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Effectiveness of a Brief Cognitive and Behavioral Skills Program on Stage Transitions for Chronic Ketamine Abusers

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ClinicalTrials.gov Identifier: NCT03644719
Recruitment Status : Completed
First Posted : August 23, 2018
Last Update Posted : August 23, 2018
Sponsor:
Information provided by (Responsible Party):
Tony Szu-Hsien Lee, National Taiwan University

Brief Summary:
In recent years ketamine abuse becomes prevalent in youth in some Asian countries. Chronic ketamine abuse may lead to uropathology and cognitive impairments. No pharmacological interventions have been identified as effective for treating ketamine abuse or helpful in achieving or maintaining abstinence from ketamine. Cognitive-behavioral treatment is currently an important psychosocial intervention for addictive problems. This study aimed to test whether a brief cognitive-behavioral training program has a positive influence on stage transitions among ketamine abusers.

Condition or disease Intervention/treatment Phase
Substance Use Disorders Behavioral: Cognitive behavioral skills training Not Applicable

Detailed Description:
409 ketamine abusers were recruited in this study, with 285 ketamine abusers participated in a 6-hour brief cognitive-behavioral intervention and 124 ketamine abusers attended educational lectures on ketamine abuse. A brief cognitive-behavioral intervention was applied to teach ketamine abusers about stimulus control, refusal skills, communication skills, decisional balance, and infectious diseases prevention. Stage of Change and knowledge about ketamine were assessed before and after the intervention.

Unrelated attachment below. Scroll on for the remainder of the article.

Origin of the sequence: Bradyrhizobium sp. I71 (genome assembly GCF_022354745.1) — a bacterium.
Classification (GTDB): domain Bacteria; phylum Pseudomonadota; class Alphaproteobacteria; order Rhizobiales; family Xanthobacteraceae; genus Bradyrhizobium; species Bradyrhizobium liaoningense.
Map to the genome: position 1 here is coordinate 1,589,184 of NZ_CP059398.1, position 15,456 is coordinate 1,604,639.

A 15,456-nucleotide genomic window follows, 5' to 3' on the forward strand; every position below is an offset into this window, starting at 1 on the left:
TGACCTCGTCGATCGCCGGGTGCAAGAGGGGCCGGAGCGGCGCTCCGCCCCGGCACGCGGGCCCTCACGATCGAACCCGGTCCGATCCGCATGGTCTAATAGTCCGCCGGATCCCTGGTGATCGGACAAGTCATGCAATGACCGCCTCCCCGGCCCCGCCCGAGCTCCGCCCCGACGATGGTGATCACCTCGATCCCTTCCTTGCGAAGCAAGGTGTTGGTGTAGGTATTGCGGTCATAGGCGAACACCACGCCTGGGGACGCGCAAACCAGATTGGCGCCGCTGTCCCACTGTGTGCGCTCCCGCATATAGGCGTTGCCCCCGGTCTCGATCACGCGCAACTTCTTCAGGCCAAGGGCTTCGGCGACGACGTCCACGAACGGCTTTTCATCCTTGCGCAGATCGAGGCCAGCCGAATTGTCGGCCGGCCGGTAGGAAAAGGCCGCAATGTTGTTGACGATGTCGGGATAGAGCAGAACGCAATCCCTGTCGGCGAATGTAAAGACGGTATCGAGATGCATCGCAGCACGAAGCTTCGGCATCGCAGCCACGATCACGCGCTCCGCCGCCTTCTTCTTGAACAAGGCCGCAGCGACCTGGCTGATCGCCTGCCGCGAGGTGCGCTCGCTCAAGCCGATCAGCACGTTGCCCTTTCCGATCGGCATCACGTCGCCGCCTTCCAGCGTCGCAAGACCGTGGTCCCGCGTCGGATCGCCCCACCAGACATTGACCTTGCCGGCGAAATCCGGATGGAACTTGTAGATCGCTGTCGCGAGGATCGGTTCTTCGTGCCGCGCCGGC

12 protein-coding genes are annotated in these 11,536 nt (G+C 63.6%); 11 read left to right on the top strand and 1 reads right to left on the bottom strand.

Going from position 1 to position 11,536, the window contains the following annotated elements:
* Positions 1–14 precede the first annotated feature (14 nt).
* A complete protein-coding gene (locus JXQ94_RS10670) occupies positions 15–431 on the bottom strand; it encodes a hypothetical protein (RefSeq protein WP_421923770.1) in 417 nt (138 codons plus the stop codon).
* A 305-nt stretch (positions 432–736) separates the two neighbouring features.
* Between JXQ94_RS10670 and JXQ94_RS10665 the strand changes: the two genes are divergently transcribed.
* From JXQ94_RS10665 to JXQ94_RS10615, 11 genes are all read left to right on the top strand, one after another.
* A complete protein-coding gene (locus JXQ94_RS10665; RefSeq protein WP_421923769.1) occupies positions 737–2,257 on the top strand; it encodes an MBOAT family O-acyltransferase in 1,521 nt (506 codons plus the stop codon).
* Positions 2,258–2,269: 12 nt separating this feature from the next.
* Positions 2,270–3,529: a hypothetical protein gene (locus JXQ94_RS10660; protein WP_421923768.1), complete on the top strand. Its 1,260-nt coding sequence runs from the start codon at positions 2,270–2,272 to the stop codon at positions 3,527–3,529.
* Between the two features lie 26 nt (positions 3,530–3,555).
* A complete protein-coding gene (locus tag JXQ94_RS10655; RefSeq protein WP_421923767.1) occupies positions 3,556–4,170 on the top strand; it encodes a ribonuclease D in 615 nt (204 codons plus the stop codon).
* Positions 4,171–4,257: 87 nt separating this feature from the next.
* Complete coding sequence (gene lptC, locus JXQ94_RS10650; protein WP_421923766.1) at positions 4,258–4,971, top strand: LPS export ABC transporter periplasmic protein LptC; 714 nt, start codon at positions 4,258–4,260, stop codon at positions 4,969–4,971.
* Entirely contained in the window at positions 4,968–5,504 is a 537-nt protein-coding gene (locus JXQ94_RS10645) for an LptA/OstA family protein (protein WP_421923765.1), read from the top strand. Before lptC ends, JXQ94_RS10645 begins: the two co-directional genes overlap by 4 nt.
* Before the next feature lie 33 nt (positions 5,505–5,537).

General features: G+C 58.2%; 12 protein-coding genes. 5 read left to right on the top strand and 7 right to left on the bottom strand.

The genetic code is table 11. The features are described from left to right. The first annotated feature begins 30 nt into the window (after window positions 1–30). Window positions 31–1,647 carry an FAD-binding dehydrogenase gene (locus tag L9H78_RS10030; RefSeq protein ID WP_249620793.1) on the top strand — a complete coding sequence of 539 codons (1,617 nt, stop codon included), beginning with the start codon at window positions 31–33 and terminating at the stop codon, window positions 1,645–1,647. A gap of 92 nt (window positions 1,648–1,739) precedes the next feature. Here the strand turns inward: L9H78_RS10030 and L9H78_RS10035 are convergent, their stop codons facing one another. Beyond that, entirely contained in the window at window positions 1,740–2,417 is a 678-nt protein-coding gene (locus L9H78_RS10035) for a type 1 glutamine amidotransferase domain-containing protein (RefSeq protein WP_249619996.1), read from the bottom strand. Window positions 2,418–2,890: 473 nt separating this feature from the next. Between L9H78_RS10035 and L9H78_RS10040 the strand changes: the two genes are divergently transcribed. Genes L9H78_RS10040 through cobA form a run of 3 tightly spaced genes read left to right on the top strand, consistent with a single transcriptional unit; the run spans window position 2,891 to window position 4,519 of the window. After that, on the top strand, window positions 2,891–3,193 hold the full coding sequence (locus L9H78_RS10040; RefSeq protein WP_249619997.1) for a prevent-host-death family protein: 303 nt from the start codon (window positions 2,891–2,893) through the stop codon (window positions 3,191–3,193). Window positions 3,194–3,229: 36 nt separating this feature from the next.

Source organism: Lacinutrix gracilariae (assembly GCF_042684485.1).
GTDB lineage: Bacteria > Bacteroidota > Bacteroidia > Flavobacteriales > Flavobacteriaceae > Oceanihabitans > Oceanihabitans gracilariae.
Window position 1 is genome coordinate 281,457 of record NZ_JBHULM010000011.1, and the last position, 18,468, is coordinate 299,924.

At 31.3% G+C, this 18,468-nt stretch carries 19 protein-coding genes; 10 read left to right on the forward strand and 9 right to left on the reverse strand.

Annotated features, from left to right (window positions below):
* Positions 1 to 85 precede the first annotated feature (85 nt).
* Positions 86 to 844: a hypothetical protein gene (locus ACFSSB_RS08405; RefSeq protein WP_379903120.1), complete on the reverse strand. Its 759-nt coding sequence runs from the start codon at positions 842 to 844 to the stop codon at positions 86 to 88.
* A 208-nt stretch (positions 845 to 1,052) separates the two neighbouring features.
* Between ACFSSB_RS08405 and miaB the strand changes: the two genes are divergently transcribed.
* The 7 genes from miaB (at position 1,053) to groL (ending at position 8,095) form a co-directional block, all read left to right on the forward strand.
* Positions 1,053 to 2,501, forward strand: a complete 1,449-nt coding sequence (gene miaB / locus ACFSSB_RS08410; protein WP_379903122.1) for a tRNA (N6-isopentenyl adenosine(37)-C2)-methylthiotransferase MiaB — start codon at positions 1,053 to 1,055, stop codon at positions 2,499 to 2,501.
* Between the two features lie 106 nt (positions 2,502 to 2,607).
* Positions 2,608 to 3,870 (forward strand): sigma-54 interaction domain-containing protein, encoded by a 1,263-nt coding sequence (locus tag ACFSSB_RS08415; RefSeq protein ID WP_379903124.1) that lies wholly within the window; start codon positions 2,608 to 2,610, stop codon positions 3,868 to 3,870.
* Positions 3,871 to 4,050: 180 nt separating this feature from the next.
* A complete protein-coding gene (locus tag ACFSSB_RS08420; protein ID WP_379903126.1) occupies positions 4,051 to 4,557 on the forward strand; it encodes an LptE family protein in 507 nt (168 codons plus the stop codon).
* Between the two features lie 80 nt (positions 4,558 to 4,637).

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Study Type : Interventional  (Clinical Trial)
Actual Enrollment : 409 participants
Allocation: Non-Randomized
Intervention Model: Single Group Assignment
Intervention Model Description: Two arms were used to examine the relative effect of the cognitive behavioral skills training (CBSR) and a time slot for education as usual (EAU). The CBST consists of six sessions. The first session is intended to establish rapport, build therapeutic cohesion through ice-breaking activities, and educate participants about the drug regulations stated in the Statute for Drug Hazard Prevention and Control. The following four sessions are devoted to interactively practicing refusal skills, communication skills, decision-making skills, and positive conflict resolution skills. The final session is to review what has been learned and reminds participants about the association of drug use with HIV/HCV.
Masking: Single (Participant)
Masking Description: Participants signed up for a time slot for cognitive behavioral skills training (CBST) or a time slot for education as usual (EAU), without being informed which was which.
Primary Purpose: Treatment
Official Title: Effectiveness of a Brief Cognitive and Behavioral Skills Program on Stage Transitions for Chronic Ketamine Abusers
Actual Study Start Date : August 19, 2014
Actual Primary Completion Date : March 19, 2017
Actual Study Completion Date : March 19, 2017

Resource links provided by the National Library of Medicine

Drug Information available for: Ketamine

Arm Intervention/treatment
Experimental: Cognitive behavior skills training